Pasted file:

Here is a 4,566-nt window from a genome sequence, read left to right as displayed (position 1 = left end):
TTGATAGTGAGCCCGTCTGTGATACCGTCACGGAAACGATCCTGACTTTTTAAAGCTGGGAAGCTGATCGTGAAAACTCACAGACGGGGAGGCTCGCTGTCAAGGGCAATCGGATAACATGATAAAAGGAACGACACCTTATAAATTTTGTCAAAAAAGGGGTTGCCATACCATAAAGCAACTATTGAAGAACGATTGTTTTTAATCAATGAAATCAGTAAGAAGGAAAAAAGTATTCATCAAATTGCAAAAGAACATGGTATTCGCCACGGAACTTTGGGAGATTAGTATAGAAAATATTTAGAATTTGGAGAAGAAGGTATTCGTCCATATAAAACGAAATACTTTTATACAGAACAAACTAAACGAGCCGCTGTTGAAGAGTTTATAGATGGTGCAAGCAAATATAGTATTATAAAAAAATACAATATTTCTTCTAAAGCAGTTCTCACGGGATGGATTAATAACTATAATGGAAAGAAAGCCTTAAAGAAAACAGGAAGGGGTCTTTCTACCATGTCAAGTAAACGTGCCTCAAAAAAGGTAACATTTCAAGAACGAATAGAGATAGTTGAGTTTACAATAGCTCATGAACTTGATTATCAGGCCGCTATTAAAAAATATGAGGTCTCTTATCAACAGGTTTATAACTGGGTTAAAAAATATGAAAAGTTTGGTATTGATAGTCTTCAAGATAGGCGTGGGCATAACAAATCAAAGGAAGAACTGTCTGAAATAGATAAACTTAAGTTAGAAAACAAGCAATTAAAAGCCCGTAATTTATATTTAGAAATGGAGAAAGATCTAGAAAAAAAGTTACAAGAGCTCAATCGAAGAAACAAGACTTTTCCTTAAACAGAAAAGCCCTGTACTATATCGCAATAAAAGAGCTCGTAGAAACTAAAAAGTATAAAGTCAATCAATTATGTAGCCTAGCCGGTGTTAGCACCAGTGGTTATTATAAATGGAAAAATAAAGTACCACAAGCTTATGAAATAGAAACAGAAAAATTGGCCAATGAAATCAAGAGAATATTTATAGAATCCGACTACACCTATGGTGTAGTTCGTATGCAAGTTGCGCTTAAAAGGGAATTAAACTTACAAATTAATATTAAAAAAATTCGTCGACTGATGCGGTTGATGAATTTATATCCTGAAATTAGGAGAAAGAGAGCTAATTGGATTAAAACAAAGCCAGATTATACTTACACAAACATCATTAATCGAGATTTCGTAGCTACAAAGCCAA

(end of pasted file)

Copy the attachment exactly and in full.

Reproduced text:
Here is a 4,566-nt window from a genome sequence, read left to right as displayed (position 1 = left end):
TTGATAGTGAGCCCGTCTGTGATACCGTCACGGAAACGATCCTGACTTTTTAAAGCTGGGAAGCTGATCGTGAAAACTCACAGACGGGGAGGCTCGCTGTCAAGGGCAATCGGATAACATGATAAAAGGAACGACACCTTATAAATTTTGTCAAAAAAGGGGTTGCCATACCATAAAGCAACTATTGAAGAACGATTGTTTTTAATCAATGAAATCAGTAAGAAGGAAAAAAGTATTCATCAAATTGCAAAAGAACATGGTATTCGCCACGGAACTTTGGGAGATTAGTATAGAAAATATTTAGAATTTGGAGAAGAAGGTATTCGTCCATATAAAACGAAATACTTTTATACAGAACAAACTAAACGAGCCGCTGTTGAAGAGTTTATAGATGGTGCAAGCAAATATAGTATTATAAAAAAATACAATATTTCTTCTAAAGCAGTTCTCACGGGATGGATTAATAACTATAATGGAAAGAAAGCCTTAAAGAAAACAGGAAGGGGTCTTTCTACCATGTCAAGTAAACGTGCCTCAAAAAAGGTAACATTTCAAGAACGAATAGAGATAGTTGAGTTTACAATAGCTCATGAACTTGATTATCAGGCCGCTATTAAAAAATATGAGGTCTCTTATCAACAGGTTTATAACTGGGTTAAAAAATATGAAAAGTTTGGTATTGATAGTCTTCAAGATAGGCGTGGGCATAACAAATCAAAGGAAGAACTGTCTGAAATAGATAAACTTAAGTTAGAAAACAAGCAATTAAAAGCCCGTAATTTATATTTAGAAATGGAGAAAGATCTAGAAAAAAAGTTACAAGAGCTCAATCGAAGAAACAAGACTTTTCCTTAAACAGAAAAGCCCTGTACTATATCGCAATAAAAGAGCTCGTAGAAACTAAAAAGTATAAAGTCAATCAATTATGTAGCCTAGCCGGTGTTAGCACCAGTGGTTATTATAAATGGAAAAATAAAGTACCACAAGCTTATGAAATAGAAACAGAAAAATTGGCCAATGAAATCAAGAGAATATTTATAGAATCCGACTACACCTATGGTGTAGTTCGTATGCAAGTTGCGCTTAAAAGGGAATTAAACTTACAAATTAATATTAAAAAAATTCGTCGACTGATGCGGTTGATGAATTTATATCCTGAAATTAGGAGAAAGAGAGCTAATTGGATTAAAACAAAGCCAGATTATACTTACACAAACATCATTAATCGAGATTTCGTAGCTACAAAGCCAA